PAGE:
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'Love Actually' Originally Featured A Lesbian Storyline That Was Cut

'Love Actually' Originally Featured A Lesbian Storyline That Was Cut

Frances de la Tour, Anne Reid
Universal Pictures

This tragic queer love story got left on the cutting room floor and we have some feelings about that.

rachelkiley

Queer scenes getting cut from films is, unfortunately, nothing new to any LGBTQ+ lover of cinema. But every time a new round of Love Actually fans find out that the polarizing Christmas rom-com is among the many films that wound up booting queer scenes from the final cut, there’s a level of shock all the same.

For all the many interwoven stories featured in Love Actually, every character is shown as or assumed to be straight. But that wasn’t actually meant to be the case.

Anne Reid initially played a headmistress connected to the family of Emma Thompson’s character, and who was dealing with the terminal illness of her partner, played by Frances de la Tour.

“The idea was meant to be that you just met this sort of stern headmistress,” director Richard Curtis said when introducing the deleted scenes on the DVD. “And the idea was meant to be that later on in the film…we suddenly fell in with the headmistress, and you realize that no matter how unlikely it seems, that any character that you come across in life has their own complicated tale of love.”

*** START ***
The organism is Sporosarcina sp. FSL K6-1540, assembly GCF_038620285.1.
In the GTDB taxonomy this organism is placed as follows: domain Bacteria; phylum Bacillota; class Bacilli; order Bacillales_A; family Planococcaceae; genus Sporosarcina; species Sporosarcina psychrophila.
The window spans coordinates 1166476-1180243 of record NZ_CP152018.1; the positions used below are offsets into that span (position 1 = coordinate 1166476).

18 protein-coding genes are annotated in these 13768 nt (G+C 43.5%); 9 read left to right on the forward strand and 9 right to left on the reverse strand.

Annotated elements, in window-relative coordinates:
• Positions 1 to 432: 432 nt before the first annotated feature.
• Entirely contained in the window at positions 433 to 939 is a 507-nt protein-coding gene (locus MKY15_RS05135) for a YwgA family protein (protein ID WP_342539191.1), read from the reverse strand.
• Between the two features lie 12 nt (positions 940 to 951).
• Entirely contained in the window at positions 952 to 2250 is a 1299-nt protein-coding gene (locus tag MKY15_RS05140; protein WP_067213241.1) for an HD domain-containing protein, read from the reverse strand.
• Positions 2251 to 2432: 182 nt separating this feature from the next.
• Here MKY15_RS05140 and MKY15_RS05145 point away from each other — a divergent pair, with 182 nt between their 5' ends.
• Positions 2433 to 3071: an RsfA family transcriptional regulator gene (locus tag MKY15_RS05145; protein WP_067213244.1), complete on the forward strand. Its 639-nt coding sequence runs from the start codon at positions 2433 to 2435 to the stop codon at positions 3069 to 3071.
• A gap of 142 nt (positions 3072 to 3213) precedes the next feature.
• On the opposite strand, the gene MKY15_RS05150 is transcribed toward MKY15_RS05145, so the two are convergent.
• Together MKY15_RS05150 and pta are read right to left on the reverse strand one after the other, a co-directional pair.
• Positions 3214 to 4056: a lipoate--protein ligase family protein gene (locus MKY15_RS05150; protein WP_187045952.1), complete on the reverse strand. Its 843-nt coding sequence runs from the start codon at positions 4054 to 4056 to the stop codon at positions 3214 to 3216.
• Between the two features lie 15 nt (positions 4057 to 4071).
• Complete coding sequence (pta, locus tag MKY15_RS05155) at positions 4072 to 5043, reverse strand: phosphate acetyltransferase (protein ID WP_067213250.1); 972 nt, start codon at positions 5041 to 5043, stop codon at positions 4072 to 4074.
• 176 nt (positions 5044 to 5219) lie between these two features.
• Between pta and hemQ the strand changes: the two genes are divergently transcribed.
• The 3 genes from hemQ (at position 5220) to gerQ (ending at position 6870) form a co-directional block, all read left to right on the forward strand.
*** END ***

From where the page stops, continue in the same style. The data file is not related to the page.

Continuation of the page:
The scenes wound up getting cut because the scene with Thompson that would have introduced Reid’s character also got cut, so there was no real way in for the headmistress and her tragic relationship.

De la Tour addressed this in an interview last year, calling it a “lovely scene” and expressing her appreciation for Curtis at least giving her a heads-up that it didn’t make the final film.

“I think it was the only gay scene,” she told The Independent. “It’s odd that they cut it. Maybe it was too dark to bring into it. Because it ended up being quite a light and fluffy film, didn’t it?”

Those who enjoy Love Actually would probably argue that it did. And considering the lesbian relationship actually wound up with de la Tour’s character dying, and Reid ending up alone, some fervent rewatchers of the film might prefer that storyline staying on the cutting room floor anyway.

We guess you can't "bury your gays" if you don't include them at all...

For those curious, you can check it out below:

Advocate Channel - HuluOut / Advocate Magazine - Jonathan Groff and Wayne Brady

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Rachel Kiley

Rachel Kiley is presumably a writer and definitely not a terminator. She can usually be found crying over queerbaiting in the Pitch Perfect franchise or on Twitter, if not both.

Rachel Kiley is presumably a writer and definitely not a terminator. She can usually be found crying over queerbaiting in the Pitch Perfect franchise or on Twitter, if not both.